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Can Inflammation Explain Why Some Develop Mental Illness?

Here's what's happening on the HealthyPlace site this week:


Researchers are finding that inflammation is a risk factor for nearly every mental disorder, including depression, anxiety, bipolar disorder and PTSD. Read more on HealthyPlace.

Can Inflammation Explain Why Some Develop Mental Illness?

An important question has puzzled scientists, mental health professionals, and people living with mental illness: Why do some people develop mental illness while others don’t?

Consider PTSD. Not everyone exposed to the same trauma will develop PTSD. Why is this? Theories point to genetics, resilience factors, and support systems, but pieces of the puzzle are still missing. A piece has clicked into place: inflammation.

Inflammation is the body’s natural response to a stressor, but if it becomes chronic, body and brain can suffer damage. Researchers are finding that inflammation is a risk factor for nearly every mental disorder, among them:

  • Depression
  • Anxiety
  • Schizophrenia
  • Bipolar disorder
  • PTSD

In a Psychiatric Times article, Dr. Charles Raison asserts that “Brain states that produce mental illness also tend to activate inflammation. And inflammation is equally capable of producing depression, anxiety, fatigue, and social withdrawal.”

Crucial takeaways help you put the inflammation information in perspective as well as put it to good use for your own mental health:

  • The presence or absence of inflammation could partially explain why some but not others develop a mental disorder.
  • Inflammation and mental illness contribute to, but don’t directly cause, each other.
  • Treating inflammation can be an effective mental illness treatment. Diet, stress management, exercise, and removal of toxins are some ways to reduce inflammation.

Sources:

Kraybill, O.G. (2018). How to maintain progress after trauma: Why a self-sustainability play has to be included in trauma treatment. Psychology Today. Retrieved August 2019 from https://www.psychologytoday.com/us/blog/expressive-trauma-integration/201804/how-maintain-progress-after-trauma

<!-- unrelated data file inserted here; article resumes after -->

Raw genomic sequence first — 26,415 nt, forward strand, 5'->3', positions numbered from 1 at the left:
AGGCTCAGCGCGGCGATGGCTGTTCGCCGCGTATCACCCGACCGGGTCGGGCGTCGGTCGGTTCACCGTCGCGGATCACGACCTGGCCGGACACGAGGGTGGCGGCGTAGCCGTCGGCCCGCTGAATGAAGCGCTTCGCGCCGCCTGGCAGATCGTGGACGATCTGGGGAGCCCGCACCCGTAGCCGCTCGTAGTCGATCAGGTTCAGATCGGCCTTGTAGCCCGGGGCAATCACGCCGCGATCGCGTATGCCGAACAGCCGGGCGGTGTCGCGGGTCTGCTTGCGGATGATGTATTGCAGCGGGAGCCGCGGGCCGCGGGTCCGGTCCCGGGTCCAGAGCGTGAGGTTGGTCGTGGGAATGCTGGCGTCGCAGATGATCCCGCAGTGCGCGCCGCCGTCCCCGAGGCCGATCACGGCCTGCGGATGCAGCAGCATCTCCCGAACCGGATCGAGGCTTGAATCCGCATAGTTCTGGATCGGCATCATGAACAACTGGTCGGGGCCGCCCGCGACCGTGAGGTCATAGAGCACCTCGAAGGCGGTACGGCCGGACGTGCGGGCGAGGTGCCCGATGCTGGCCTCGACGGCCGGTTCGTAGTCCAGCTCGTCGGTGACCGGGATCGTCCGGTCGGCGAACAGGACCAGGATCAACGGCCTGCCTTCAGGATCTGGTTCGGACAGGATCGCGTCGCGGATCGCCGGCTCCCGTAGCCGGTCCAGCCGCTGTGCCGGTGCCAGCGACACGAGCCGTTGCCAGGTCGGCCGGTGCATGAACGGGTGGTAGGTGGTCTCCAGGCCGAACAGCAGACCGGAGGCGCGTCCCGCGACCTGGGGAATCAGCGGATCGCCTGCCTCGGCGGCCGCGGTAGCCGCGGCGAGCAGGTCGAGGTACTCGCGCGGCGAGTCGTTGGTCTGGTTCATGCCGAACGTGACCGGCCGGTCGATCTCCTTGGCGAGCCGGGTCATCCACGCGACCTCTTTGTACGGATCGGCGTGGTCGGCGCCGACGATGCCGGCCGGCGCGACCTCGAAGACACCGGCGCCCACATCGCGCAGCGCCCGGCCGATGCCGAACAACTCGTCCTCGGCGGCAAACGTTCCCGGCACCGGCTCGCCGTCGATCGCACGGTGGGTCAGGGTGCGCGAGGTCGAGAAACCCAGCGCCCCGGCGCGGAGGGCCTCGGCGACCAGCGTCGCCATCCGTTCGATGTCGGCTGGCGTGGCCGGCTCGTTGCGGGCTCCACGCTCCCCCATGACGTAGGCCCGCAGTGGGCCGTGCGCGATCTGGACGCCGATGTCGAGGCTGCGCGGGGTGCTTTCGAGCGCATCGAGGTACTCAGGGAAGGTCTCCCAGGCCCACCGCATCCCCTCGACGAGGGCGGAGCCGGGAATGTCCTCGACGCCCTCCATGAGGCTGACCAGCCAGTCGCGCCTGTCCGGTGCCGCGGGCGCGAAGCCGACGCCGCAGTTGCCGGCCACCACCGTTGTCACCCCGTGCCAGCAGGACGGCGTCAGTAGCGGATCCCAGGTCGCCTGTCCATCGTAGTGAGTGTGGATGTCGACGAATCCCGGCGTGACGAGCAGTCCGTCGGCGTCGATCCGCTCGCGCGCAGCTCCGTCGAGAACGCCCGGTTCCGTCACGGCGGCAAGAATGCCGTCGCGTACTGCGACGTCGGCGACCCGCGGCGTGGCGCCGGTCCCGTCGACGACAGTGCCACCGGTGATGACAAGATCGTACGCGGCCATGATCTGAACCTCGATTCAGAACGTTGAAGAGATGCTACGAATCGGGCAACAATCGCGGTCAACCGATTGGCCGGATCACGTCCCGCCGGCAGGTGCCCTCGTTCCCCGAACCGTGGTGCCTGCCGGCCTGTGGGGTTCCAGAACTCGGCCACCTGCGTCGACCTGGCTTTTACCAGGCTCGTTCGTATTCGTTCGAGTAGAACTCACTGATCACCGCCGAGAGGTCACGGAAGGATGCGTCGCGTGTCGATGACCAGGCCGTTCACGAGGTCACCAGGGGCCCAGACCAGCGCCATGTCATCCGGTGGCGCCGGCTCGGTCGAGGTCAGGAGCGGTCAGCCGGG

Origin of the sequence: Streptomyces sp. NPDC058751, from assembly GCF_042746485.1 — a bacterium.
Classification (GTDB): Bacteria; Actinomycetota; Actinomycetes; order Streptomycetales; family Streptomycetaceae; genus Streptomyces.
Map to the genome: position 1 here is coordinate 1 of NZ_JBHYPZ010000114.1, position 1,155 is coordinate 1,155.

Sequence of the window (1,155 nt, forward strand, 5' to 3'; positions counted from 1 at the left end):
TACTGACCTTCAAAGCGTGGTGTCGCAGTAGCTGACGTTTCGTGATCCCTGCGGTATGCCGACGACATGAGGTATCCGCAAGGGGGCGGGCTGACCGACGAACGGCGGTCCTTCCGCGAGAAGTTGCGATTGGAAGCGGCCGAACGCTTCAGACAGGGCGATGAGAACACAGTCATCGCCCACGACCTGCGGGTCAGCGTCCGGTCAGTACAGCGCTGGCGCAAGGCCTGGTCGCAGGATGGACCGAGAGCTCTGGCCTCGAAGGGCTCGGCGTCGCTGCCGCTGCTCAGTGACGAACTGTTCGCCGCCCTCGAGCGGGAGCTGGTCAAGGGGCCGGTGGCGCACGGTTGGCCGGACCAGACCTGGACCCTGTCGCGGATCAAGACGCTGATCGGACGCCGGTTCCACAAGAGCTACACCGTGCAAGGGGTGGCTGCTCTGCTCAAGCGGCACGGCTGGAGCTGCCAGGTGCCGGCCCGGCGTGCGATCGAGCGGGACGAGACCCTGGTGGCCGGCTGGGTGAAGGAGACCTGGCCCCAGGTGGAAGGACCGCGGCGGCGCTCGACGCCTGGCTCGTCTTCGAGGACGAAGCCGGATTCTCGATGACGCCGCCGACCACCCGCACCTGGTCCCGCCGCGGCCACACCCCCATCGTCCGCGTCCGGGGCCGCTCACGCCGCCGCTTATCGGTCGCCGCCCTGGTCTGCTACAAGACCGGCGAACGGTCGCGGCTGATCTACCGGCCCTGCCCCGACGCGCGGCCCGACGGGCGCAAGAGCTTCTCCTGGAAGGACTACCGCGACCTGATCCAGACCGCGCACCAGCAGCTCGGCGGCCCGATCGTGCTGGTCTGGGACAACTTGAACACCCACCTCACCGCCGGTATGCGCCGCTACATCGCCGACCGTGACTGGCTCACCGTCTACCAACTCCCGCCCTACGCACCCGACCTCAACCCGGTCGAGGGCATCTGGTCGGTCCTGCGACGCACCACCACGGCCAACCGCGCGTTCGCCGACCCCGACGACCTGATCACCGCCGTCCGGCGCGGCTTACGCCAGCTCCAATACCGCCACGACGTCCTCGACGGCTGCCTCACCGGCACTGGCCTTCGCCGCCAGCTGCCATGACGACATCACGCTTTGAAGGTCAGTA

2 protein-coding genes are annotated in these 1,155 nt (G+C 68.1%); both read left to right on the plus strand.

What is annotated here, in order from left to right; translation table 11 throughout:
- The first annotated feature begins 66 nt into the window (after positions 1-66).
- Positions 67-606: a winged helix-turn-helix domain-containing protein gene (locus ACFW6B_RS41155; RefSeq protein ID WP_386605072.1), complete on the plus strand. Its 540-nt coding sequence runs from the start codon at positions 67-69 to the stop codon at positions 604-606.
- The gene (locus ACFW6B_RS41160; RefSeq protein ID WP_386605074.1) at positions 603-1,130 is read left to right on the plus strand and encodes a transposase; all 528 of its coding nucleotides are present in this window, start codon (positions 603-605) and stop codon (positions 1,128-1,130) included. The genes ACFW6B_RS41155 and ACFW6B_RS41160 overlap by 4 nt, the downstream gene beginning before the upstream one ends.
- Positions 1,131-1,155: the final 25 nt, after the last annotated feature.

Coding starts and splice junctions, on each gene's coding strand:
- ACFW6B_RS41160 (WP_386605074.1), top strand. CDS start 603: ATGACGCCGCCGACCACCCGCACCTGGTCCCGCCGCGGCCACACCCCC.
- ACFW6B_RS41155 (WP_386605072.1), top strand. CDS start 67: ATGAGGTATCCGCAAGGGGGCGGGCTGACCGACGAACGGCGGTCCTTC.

Raison, C. (2018). Introduction: The inflammation connection. Psychiatric Times. Retrieved August 2019 from https://www.psychiatrictimes.com/special-reports/introduction-inflammation-connection

Related Articles Dealing with Mental Illness Causes, Examples

Your Thoughts

Today's Question: Has your mental health professional ever mentioned inflammation as a potential source of your mental illness or a risk factor for developing it? We invite you to participate by sharing your thoughts, experiences, and knowledge on the HealthyPlace Facebook page.

From the HealthyPlace Mental Health Blogs

On all our blogs, your comments and observations are welcomed.

Feel free to share your thoughts and comments at the bottom of any blog post. And visit the mental health blogs homepage for the latest posts.

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Here are the top 3 mental health articles HealthyPlace Facebook fans are recommending you read:

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If you're not already, I hope you'll join us/like us on Facebook too. There are a lot of wonderful, supportive people there.

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Mental Health Quote

"Boundaries are the distance at which I can love you and me simultaneously."

Read more borderline quotes.

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That's it for now. If you know of anyone who can benefit from this newsletter or the HealthyPlace.com site, I hope you'll pass this onto them. You can also share the newsletter on any social network (like facebook or stumbleupon) you belong to by clicking the links below. For updates throughout the week, follow HealthyPlace on Twitter or become a fan of HealthyPlace on Facebook. Also, check out HealthyPlace on Instagram, YouTube and Pinterest, where you can share your mental health pins on our Share Your Mental Health Experiences board.

back to: HealthyPlace.com Mental-Health Newsletter Index

APA Reference
Peterson, T. (2019, August 27). Can Inflammation Explain Why Some Develop Mental Illness?, HealthyPlace. Retrieved on 2019, September 21 from https://www.healthyplace.com/other-info/mental-health-newsletter/can-inflammation-explain-why-some-develop-mental-illness

Last Updated: August 27, 2019
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Medically reviewed by Harry Croft, MD

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